The Power of Words
The British Nazi historian, David Irving, will be spending Christmas and New Year behind the bars of a Viennese jail after being remanded for four weeks pending trial in January, for allegedly lying about the Holocaust.
Irving was arrested two weeks ago and has been charged with denying there were gas chambers at the Auschwitz death camp in speeches he made in Austria 16 years ago.
At the recent custody hearing the magistrate dismissed Mr Irving's lawyer's request for bail on the grounds he was a “flight risk” and that Britain might “refuse extradition back to Austria for trial”.
He is to be tried under a 1947 Austrian law banning Nazi revivalism and criminalising belittling or justifying the crimes of the Third Reich. Irving faces a jail term of one to ten years if found guilty.
Mr Irving intents to plead guilty, but also to declare his remorse and insist that he has changed his views on the Third Reich since he made the speeches back in 1989. Irving said “after researching the Russian archives in the 1990s, I've repented. I've no intention of repeating these views. I fully accept this [the holocaust], it's a fact. The discussion on Auschwitz, the gas chambers and the Holocaust is finished - it's useless to dispute it."
Mr Irving’s case highlights a potent risk for any writer; the power mere words can have, no matter how long ago they were written.
Whatever the subject matter, every writer goes through the same process when they are writing about something that others may construe as being controversial or taboo.
In modern days, novelists still have difficulty introducing certain subject matters into their work, not just because it may be economically suicidal, but also because writing about something society finds hard to accept, means you are handing over a part of your soul to it, and that can be the problem.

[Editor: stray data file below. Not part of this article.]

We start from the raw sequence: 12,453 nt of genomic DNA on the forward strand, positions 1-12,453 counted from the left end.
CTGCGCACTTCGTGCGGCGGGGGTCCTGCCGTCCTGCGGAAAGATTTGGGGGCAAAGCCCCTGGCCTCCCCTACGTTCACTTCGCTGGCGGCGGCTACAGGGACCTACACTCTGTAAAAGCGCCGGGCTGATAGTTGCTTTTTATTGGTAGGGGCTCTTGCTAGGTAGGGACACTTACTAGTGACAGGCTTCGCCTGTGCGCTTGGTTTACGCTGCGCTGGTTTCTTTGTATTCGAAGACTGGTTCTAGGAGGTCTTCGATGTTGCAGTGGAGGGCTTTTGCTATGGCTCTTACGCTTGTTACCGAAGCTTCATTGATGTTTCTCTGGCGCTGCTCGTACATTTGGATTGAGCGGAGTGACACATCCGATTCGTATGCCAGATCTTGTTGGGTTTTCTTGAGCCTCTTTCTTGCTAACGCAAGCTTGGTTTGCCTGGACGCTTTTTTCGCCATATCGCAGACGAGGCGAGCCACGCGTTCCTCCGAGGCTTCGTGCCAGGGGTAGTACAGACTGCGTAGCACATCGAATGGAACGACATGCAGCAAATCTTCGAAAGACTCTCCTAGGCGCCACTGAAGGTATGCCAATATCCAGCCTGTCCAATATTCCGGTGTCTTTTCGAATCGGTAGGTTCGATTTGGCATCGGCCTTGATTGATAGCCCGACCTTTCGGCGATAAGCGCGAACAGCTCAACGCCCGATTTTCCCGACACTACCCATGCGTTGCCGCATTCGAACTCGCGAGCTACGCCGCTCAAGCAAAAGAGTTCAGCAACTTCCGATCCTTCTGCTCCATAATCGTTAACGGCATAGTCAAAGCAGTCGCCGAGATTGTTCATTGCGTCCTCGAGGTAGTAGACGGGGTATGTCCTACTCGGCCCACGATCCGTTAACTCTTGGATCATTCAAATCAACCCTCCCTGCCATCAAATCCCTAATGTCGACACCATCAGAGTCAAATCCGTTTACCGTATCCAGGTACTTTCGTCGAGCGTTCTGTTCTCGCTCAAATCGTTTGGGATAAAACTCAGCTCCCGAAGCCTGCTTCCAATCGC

For instance, I could never write about the subject of paedophilia. From a personal point of view it disgusts me and I would wish castration on anyone involved in such activities. Writing about it connects me to it on a level I would not want to go to. I would have to address it emotionally, attempt to understand it and then through my words, I would be emitting an opinion, however subtle. I simply could not do it.
When Mr Irving wrote those speeches about the Holocaust sixteen years ago, who knew what was going through his mind. Maybe he had a connection somehow, or maybe he was just interested from a historical point of view. But no matter how he came to his conclusions back then, his misguided views became greyed and he published his opinion, which he surely must have known would be highly controversial.
The subject of Mr. Irving’s right to a freedom of speech is naturally a concern, but not the point here. That’s for another article and it probably won’t concern Mr. Irving. I’m thinking Salmon Rushdie; victim or suicide in the cause of free speech? You see where I’m going with this.
The fact that Irving has since done more research and has changed his opinion doesn’t take away from the fact that his thoughts were made public. They were published and that is how he will be forever remembered. He said it, therefore the scar will remain forever no matter how he tries to remove it. Whether a jury will see it like that remains to be seen. He may end up paying a hefty price for his opinion expressed through the medium of literature.
In short, don’t write anything you might never want people to read some day.